Christmas Magic… by JoAnn
I once heard a wise adult say that Christmas is for children. That always stuck with me. It makes a lot of sense. Children’s innocence allows them to believe in all the “magic” we adults like to bestow upon them during the Christmas holiday. The most well-known magic is the story of Santa Claus. For as long as a child believes in Santa, they can enjoy a holiday season full of wonderment and surprises. So much to look forward to. So much fun to be had. But what happens when the story of Santa becomes just that, a story or a fantasy with no real truth to back it up?
Learning the truth about Santa Claus can be challenging for many kids. Knowing all the magic has just been a fantasy, made up by adults and used by adults for the sheer enjoyment of watching their kids believe. Isn’t that what it does? Does watching the children believe in magic give enjoyment to the grownups?
I don’t remember how old I was when I realized the truth about Santa. I remember having a glimmer of hope that there was truth to the story long after I was a teenager. I had my children in my early 20s, and I continued the tradition of telling them about Santa Claus and inviting him into our home every Christmas. I remember telling my children that Santa was a real man who lived many years ago and is now an angel in Heaven. As an angel, he continues to bring happiness to children. That story worked for a very long time. I think it was successful because I actually believed it myself.
But there did come a day when my children no longer believed in Santa. They no longer made a list of what they wanted for Christmas. A list filled with toys and treasures that only Santa could bring. They now made their requests for money, yes, cash. Any amount would do, so they could shop for what they wanted on their own terms and time. Or requests were made for expensive items such as designer clothes, cell phones, or video games. Christmas was never the same again after toys were no longer requested from Santa. The children were just young adults now, with no more wonderment in their hearts for the “magic” only children could know.
It makes me very sad to see my granddaughters now old enough to request cash or something they need for their new adult lives. I’m thankful and feel very blessed that my two grown granddaughters never ask anything of me for Christmas. They are indeed happy with anything I give them. They love me just as much and show their love to me, even if I give them nothing. That is the best present I could receive as a grandmother! Two absolutely wonderful young women as my granddaughters!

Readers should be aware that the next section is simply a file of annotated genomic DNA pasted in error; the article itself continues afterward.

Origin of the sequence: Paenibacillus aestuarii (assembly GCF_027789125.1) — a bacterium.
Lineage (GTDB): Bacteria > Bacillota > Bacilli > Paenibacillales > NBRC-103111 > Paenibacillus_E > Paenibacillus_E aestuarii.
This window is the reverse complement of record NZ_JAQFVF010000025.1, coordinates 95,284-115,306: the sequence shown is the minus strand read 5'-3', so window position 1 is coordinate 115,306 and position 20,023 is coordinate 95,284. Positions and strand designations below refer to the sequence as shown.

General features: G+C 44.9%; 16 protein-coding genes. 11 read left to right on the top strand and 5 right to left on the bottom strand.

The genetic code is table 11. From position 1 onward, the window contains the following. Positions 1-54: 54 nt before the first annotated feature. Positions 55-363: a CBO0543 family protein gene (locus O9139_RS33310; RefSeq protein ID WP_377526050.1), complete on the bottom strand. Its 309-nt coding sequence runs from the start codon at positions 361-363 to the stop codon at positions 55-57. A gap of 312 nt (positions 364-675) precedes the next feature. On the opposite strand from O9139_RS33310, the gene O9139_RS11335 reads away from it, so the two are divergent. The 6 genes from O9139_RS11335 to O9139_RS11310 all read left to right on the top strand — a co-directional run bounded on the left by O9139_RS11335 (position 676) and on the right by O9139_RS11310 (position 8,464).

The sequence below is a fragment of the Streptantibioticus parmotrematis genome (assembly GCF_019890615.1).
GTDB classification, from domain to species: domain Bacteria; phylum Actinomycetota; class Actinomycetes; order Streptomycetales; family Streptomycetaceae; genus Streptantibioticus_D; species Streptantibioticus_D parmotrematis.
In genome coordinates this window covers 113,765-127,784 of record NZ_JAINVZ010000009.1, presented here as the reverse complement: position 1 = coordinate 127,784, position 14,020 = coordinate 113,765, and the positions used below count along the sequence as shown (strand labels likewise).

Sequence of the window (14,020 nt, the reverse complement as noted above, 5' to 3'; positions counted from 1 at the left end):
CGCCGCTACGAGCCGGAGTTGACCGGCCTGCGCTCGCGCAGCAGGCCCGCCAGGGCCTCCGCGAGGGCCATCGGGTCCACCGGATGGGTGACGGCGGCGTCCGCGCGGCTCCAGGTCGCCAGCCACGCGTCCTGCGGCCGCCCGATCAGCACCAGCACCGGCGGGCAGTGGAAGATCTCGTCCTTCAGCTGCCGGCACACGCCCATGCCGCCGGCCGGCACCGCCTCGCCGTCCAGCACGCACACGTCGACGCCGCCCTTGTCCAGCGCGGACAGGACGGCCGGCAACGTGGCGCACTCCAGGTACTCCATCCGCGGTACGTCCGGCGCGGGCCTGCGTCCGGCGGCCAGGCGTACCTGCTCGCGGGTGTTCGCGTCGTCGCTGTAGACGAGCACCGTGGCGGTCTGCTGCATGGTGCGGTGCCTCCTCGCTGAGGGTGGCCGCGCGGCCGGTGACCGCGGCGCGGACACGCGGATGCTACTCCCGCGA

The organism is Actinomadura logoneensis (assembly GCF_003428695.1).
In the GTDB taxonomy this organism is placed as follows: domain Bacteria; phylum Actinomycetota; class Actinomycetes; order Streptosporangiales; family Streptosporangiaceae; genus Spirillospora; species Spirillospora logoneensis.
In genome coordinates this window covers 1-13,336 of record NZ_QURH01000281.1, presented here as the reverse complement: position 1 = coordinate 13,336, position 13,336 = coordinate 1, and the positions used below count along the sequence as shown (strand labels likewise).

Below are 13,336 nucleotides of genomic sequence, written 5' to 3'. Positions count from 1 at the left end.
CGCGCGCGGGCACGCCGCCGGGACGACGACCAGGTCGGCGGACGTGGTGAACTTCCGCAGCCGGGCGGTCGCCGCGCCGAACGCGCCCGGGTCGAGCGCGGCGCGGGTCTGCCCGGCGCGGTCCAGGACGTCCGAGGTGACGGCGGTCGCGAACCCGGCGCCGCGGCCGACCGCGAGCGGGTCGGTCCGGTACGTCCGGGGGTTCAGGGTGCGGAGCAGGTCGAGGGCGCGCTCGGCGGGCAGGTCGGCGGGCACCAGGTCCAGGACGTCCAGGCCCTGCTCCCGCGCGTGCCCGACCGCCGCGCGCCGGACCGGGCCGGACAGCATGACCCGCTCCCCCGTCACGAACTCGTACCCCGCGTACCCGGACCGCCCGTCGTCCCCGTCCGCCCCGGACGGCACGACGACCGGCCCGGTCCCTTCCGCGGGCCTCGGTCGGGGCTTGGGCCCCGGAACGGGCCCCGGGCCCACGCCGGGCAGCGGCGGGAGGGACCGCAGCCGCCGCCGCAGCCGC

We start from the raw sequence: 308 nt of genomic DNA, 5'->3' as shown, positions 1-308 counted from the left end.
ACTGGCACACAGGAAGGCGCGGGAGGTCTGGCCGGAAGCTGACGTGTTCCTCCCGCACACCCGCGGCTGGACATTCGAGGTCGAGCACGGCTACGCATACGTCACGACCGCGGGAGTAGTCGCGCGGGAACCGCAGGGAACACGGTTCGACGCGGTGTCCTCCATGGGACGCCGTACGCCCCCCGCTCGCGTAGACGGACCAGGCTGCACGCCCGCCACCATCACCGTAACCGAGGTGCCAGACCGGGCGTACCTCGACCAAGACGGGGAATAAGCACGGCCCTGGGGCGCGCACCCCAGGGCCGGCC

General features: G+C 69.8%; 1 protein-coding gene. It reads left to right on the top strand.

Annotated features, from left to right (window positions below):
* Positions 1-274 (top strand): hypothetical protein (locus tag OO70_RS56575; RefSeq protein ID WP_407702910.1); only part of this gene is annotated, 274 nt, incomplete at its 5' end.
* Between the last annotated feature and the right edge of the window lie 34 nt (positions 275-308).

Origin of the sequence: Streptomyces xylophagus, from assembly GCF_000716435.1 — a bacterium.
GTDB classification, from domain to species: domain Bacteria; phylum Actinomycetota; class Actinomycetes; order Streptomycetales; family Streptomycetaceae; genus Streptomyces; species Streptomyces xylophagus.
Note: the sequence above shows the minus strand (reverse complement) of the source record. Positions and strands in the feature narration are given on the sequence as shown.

But there is still a glimmer of hope for this grandma and this holiday season. My grandson. He is eight and still enjoys all the magic that is Christmas to a child! He loves to decorate with his family, loves making a list for Santa Claus, and eagerly awaits that magical night when gifts are left for him under the tree. We are all reminded each year now of what past Christmases used to hold, and with fond memories, we rejoice with the last child left in the immediate family. I think we all plan to hang on as long as we can to this last little one, who still believes in Santa and all the magic of Christmas.
Of course, we have all been taught the real reason for the season: our Lord and Savior, Jesus Christ. His birthday is the true reason for the season. That will never change. Where did this story of Santa ever begin? I have no clue. But it has undoubtedly given our children some good times while growing up. As long as they know that Jesus is the main reason for the season, it’s okay to let them believe in Santa Claus for just a little while. I, for one, would never want to give up the beautiful memories that I have of my daughter’s Christmases.
Wherever you are this holiday season, I hope you can catch at least a glimpse of the magic you once knew at Christmas time. Merry Christmas and Happy New Year!